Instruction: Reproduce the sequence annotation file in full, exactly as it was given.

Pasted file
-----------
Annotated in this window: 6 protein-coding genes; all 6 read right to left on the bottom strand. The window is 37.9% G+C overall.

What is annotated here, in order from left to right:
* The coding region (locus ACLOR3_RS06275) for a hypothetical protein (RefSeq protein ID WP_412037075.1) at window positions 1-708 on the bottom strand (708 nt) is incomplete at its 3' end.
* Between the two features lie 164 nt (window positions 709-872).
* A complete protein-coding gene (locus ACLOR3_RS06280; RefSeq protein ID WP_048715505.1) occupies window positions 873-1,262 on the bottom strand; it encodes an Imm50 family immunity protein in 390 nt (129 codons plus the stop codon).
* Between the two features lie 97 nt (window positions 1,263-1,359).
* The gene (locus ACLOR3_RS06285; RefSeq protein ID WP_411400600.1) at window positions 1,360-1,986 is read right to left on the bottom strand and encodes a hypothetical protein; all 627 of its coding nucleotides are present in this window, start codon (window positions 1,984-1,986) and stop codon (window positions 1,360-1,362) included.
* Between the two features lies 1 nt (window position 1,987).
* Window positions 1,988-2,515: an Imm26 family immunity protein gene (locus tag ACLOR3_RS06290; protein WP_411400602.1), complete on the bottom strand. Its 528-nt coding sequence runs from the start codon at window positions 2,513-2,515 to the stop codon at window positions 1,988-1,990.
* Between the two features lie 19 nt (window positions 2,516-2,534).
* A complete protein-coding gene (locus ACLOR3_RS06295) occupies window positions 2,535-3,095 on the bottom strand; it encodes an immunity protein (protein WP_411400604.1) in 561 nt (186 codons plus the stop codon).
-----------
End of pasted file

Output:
Annotated in this window: 6 protein-coding genes; all 6 read right to left on the bottom strand. The window is 37.9% G+C overall.

What is annotated here, in order from left to right:
* The coding region (locus ACLOR3_RS06275) for a hypothetical protein (RefSeq protein ID WP_412037075.1) at window positions 1-708 on the bottom strand (708 nt) is incomplete at its 3' end.
* Between the two features lie 164 nt (window positions 709-872).
* A complete protein-coding gene (locus ACLOR3_RS06280; RefSeq protein ID WP_048715505.1) occupies window positions 873-1,262 on the bottom strand; it encodes an Imm50 family immunity protein in 390 nt (129 codons plus the stop codon).
* Between the two features lie 97 nt (window positions 1,263-1,359).
* The gene (locus ACLOR3_RS06285; RefSeq protein ID WP_411400600.1) at window positions 1,360-1,986 is read right to left on the bottom strand and encodes a hypothetical protein; all 627 of its coding nucleotides are present in this window, start codon (window positions 1,984-1,986) and stop codon (window positions 1,360-1,362) included.
* Between the two features lies 1 nt (window position 1,987).
* Window positions 1,988-2,515: an Imm26 family immunity protein gene (locus tag ACLOR3_RS06290; protein WP_411400602.1), complete on the bottom strand. Its 528-nt coding sequence runs from the start codon at window positions 2,513-2,515 to the stop codon at window positions 1,988-1,990.
* Between the two features lie 19 nt (window positions 2,516-2,534).
* A complete protein-coding gene (locus ACLOR3_RS06295) occupies window positions 2,535-3,095 on the bottom strand; it encodes an immunity protein (protein WP_411400604.1) in 561 nt (186 codons plus the stop codon).